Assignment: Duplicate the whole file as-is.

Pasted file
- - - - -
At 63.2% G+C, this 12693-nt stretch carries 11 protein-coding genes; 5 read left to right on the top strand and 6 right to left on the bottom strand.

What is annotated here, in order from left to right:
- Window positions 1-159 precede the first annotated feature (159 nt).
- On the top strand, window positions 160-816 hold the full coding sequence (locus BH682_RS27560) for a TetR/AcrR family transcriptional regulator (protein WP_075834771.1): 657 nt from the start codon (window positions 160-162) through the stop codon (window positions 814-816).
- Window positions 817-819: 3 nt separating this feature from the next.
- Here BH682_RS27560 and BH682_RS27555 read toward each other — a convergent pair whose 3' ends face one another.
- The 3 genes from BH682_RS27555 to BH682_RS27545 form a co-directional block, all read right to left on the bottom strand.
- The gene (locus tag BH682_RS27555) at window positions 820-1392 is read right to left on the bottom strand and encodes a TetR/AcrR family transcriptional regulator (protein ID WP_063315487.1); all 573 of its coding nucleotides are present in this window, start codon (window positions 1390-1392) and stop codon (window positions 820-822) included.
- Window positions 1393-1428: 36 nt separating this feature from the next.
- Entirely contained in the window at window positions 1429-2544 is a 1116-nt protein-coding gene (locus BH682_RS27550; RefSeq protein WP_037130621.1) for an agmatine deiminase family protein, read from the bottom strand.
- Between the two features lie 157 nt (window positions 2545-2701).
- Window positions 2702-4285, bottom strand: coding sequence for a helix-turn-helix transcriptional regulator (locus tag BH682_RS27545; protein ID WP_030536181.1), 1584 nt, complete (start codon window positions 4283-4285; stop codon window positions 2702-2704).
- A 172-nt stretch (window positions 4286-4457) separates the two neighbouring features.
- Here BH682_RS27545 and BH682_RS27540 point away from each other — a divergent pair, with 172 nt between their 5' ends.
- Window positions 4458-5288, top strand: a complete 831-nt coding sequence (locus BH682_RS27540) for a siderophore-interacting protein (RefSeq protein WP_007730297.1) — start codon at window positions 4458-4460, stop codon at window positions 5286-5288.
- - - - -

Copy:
At 63.2% G+C, this 12693-nt stretch carries 11 protein-coding genes; 5 read left to right on the top strand and 6 right to left on the bottom strand.

What is annotated here, in order from left to right:
- Window positions 1-159 precede the first annotated feature (159 nt).
- On the top strand, window positions 160-816 hold the full coding sequence (locus BH682_RS27560) for a TetR/AcrR family transcriptional regulator (protein WP_075834771.1): 657 nt from the start codon (window positions 160-162) through the stop codon (window positions 814-816).
- Window positions 817-819: 3 nt separating this feature from the next.
- Here BH682_RS27560 and BH682_RS27555 read toward each other — a convergent pair whose 3' ends face one another.
- The 3 genes from BH682_RS27555 to BH682_RS27545 form a co-directional block, all read right to left on the bottom strand.
- The gene (locus tag BH682_RS27555) at window positions 820-1392 is read right to left on the bottom strand and encodes a TetR/AcrR family transcriptional regulator (protein ID WP_063315487.1); all 573 of its coding nucleotides are present in this window, start codon (window positions 1390-1392) and stop codon (window positions 820-822) included.
- Window positions 1393-1428: 36 nt separating this feature from the next.
- Entirely contained in the window at window positions 1429-2544 is a 1116-nt protein-coding gene (locus BH682_RS27550; RefSeq protein WP_037130621.1) for an agmatine deiminase family protein, read from the bottom strand.
- Between the two features lie 157 nt (window positions 2545-2701).
- Window positions 2702-4285, bottom strand: coding sequence for a helix-turn-helix transcriptional regulator (locus tag BH682_RS27545; protein ID WP_030536181.1), 1584 nt, complete (start codon window positions 4283-4285; stop codon window positions 2702-2704).
- A 172-nt stretch (window positions 4286-4457) separates the two neighbouring features.
- Here BH682_RS27545 and BH682_RS27540 point away from each other — a divergent pair, with 172 nt between their 5' ends.
- Window positions 4458-5288, top strand: a complete 831-nt coding sequence (locus BH682_RS27540) for a siderophore-interacting protein (RefSeq protein WP_007730297.1) — start codon at window positions 4458-4460, stop codon at window positions 5286-5288.